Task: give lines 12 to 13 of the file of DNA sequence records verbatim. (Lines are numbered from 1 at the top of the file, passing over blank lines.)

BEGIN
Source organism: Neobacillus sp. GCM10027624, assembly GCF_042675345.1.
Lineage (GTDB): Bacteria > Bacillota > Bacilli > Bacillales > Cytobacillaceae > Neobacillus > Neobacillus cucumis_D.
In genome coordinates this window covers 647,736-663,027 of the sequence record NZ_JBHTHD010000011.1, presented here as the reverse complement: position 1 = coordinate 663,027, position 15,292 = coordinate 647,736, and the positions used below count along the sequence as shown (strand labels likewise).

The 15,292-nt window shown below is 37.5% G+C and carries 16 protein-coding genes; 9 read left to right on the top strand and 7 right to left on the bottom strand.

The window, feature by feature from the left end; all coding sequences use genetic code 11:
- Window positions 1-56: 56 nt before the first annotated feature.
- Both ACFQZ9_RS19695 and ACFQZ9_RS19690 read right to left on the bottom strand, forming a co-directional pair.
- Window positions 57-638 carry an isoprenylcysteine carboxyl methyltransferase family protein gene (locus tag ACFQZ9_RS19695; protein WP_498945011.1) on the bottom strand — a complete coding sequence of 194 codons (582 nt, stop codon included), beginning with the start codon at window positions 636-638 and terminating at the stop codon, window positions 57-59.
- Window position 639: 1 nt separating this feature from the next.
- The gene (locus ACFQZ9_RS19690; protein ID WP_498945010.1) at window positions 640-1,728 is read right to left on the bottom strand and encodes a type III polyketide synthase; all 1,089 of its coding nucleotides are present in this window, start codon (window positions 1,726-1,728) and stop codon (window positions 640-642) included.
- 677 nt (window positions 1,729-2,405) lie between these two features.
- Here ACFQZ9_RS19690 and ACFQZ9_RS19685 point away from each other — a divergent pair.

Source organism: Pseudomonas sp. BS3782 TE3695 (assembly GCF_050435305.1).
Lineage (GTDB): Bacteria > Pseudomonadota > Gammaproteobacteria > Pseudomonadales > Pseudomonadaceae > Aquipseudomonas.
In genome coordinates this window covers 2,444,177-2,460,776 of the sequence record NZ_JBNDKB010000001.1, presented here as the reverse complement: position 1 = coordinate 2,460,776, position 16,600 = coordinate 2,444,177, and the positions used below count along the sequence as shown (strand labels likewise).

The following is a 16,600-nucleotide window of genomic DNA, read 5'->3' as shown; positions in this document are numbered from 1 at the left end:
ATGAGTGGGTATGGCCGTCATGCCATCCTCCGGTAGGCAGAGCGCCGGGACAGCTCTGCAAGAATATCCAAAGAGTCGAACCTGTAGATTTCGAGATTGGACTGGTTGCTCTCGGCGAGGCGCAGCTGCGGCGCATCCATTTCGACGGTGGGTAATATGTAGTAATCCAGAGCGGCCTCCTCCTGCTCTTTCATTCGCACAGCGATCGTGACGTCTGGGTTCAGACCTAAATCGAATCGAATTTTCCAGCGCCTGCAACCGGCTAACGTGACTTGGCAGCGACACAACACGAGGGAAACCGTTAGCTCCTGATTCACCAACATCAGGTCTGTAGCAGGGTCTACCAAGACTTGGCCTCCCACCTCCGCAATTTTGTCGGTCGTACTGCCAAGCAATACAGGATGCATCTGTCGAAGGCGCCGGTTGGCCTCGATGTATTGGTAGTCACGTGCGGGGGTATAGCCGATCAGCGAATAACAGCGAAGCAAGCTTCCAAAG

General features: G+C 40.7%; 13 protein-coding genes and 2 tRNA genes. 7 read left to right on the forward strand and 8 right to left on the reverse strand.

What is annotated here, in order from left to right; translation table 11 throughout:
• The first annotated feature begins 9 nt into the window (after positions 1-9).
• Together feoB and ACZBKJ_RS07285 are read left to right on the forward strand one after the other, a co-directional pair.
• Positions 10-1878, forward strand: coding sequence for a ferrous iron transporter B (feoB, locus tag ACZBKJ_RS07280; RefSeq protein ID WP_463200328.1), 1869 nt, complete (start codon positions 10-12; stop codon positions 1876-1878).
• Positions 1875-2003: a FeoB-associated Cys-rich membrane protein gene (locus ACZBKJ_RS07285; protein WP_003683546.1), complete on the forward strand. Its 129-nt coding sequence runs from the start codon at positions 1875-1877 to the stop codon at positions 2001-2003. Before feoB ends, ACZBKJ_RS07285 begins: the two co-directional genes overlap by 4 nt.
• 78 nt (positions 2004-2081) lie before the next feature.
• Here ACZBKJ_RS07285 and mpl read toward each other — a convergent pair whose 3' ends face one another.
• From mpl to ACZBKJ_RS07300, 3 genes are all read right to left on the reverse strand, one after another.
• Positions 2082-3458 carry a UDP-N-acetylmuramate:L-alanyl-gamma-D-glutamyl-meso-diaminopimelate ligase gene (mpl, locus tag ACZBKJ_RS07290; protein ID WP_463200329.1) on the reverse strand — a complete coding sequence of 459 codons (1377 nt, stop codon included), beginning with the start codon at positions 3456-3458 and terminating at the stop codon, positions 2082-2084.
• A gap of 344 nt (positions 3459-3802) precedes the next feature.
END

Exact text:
- Here ACFQZ9_RS19690 and ACFQZ9_RS19685 point away from each other — a divergent pair.

Source organism: Pseudomonas sp. BS3782 TE3695 (assembly GCF_050435305.1).